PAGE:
A few years ago, I was talking to a poet a few years older than me who was telling me about a conversation she’d had with a poet a full generation older than us. After her highly acclaimed first book, he asked her what she was working on, and she explained the project she was developing for her next book. As she reported it to me, he said, “Oh yeah, that’s what you young poets do, right? You write projects.”
In part, I get what Mr. Older Poet was saying—that people who are facing down tenure committees and grant proposals have to have a neat paragraph long packaging for their work-- and it can feel artificial or contrived. And as poetry is increasingly published by prize, it works well to stand out as having a coherent purpose and drive that carries you through the book. I was recently talking to a friend of mine who is finishing his MFA, and he agreed with me that the moment you end the MFA you’ve been well trained to write a poem in a world where the currency is books. Certainly, in my own training, I’ve talked to many of my mentors about how a book is constructed—but its always quite hard, and frankly, a “project” can be a way to organize things. But there’s a danger in the project feeling like a project. One never wants a poem to feel obligatory or assigned. I’ve always loved Alan Dugan for refusing the book as an arc, which is how I interpret his decisions to simply call each book Poems.
I say this to clear the space to call attention to Jill McDonough’s project book, Habeas Corpus. It’s a sequence of 50 sonnets, each one about a person executed in the United States between 1608 (in Jamestown, VA) and 2005 (in Somers, CT). Two of the sonnets are about the same woman—Mary Dyer, who was expelled from Boston after a mock execution, but came back and underwent a real one. McDonough’s research is remarkable, and 12 pages of notes detail the sources from which she took the quotes and stories of the executed. McDonough has worked with Prisoners since 1999, which may account for why her approach never approaches sentimentality or venom—she seems to know these people intimately. Her facility with language and stunning research are such that there’s an intimacy with every single one of the executed (and often the executors) in this book. The pitfalls of such a project are clear—but every single page of her brilliant book feels like a labor of love, not a labor.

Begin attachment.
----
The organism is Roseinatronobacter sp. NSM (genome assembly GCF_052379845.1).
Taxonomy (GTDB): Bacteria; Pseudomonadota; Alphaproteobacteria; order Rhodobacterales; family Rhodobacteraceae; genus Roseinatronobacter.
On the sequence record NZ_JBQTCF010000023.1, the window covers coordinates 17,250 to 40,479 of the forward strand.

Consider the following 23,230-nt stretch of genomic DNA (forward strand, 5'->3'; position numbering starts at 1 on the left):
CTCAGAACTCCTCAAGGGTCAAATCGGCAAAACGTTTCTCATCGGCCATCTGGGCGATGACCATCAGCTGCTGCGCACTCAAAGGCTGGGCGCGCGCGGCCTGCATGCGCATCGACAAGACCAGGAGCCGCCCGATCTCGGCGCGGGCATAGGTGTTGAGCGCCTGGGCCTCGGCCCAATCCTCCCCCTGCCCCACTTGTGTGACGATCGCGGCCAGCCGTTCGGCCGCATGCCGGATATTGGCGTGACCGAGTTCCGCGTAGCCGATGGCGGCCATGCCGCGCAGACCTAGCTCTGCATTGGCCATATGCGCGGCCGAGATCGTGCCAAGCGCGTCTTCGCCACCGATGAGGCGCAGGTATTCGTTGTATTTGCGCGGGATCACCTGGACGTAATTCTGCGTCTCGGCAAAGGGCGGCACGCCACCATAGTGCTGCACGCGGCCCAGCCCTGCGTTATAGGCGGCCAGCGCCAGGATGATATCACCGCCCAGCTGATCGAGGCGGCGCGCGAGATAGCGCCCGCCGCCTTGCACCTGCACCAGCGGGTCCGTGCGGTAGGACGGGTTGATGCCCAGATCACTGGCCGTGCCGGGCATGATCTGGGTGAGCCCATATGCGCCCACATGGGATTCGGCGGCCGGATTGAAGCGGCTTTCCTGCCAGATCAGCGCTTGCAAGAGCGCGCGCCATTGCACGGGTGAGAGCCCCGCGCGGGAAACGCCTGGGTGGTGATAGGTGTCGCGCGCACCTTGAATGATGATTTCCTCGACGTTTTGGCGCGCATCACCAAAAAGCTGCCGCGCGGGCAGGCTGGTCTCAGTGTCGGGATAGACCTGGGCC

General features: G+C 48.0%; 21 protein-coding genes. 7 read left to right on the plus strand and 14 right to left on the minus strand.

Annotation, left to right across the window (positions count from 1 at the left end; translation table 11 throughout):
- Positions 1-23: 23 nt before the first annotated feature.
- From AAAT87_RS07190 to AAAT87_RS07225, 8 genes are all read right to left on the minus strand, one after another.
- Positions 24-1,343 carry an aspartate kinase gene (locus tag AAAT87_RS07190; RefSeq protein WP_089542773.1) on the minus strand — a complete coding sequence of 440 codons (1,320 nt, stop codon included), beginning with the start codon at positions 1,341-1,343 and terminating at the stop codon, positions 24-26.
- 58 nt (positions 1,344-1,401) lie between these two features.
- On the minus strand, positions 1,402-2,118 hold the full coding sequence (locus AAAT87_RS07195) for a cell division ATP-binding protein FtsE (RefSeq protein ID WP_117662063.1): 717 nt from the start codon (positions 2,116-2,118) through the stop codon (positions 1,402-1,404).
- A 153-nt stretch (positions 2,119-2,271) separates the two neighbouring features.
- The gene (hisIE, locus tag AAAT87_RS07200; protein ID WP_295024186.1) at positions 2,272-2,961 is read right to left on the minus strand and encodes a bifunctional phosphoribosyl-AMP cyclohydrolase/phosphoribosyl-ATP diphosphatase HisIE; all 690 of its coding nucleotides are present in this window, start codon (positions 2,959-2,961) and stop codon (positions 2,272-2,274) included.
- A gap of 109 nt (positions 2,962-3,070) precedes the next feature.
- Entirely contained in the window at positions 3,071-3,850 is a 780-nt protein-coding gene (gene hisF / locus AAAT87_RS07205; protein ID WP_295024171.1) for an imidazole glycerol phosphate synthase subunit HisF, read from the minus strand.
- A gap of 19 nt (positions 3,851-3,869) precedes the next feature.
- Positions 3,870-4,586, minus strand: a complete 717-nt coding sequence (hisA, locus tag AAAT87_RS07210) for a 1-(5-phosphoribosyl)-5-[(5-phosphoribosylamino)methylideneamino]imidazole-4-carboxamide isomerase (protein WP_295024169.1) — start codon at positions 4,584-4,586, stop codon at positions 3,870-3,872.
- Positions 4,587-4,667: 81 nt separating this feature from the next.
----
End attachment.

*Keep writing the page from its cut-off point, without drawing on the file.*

I wanted to reprint her first poem from the book, because it’s a case study in how to incorporate a found text, as well as how to keep the sonnet form rigorous:
Early 1608: George Kendall
The President did beat James Read, the Smyth.
The Smyth not only gave him bad language, but soon
stroake him againe and offred to strike him with
his sledge, or cross peen hammer, some of his tools.
The smith was by a Jury condemned to die:
he became pentitent, and asked to speak
in private. A dangerous conspiracy,
he said, threatened the president—the chief
conspirator being Kendall. So Read got off,
and Kendall was brought to trial, accused of theft,
dissension, atheism, a mutinous plot,
was by a Jury condened & shot to death.
Amid famines, fluxes, Fevers, Kendall, betrayed,
was the first man executed by the state.
McDonough’s ability to switch in and out of the voice of the historical record is both alienating and masterful. She presents us with a voice that could never be her (or our) own, and yet she can move within it, marking the connective tissue she provides. The story is entirely un-interpreted, but she focuses on the details with absolute precision. And it makes us suspicious—this is the story of a man who can stand up to torture, but faced with the death penalty, casts blame in a new direction. The familiar and the foreign mingle across time and space. How can we read “threatened the president” without thinking of Kennedy or Lincoln (or Obama), even when we know that in the historical record, this is a reference to John Smith. Kendall only enters at the moment after the turn—the executed is only introduced at the beginning of the sestet. The movements of the sonnet guide McDonough’s relation of the narrative, and the story is perfectly framed in the unbalanced form. We are left with the dry taste of execution, the “first man” who begins this long lineage.
McDonough also slips out of rhyme in favor of assonance, allowing repeated vowel sounds to provide the Shakespearean skeleton of abab cdcd efef gg. Betrayed/State hover at the end in mutually imbricated terms, each asking the other of its power.
In all of these poems, McDonough is respectful of the space of the unknown and the unknowable. She never panders to mystery, never speculates or reaches. She always stays, I think the phrase is, close to the bone. The poems are brilliant little flashes, stunningly achieved. The danger of the project book is that one leaves exhausted, wishing for less. This book makes one feel that she’s only touched the surface, that this history is necessary, and that while she knows so much more, she’s given us only what she knows (and feels) best. I closed the book with the sense that I had seen the tip of the iceberg, not deluged.
McDonough’s work is not just about the executed. You can find one of my favorite poems of hers here:
I find lately that I’m not so much moved by horror as I am by kindness. I didn’t cry in The Lives of Others until XX/7 opened the book to find it dedicated to him. It’s the moment when someone comes through that destroys me; the moment when someone does the right thing. I don’t know that I can support this statement, but I’m sure it’s true: this book is an act of kindness. I don’t know to whom, I don’t know how. But it’s an act of kindness.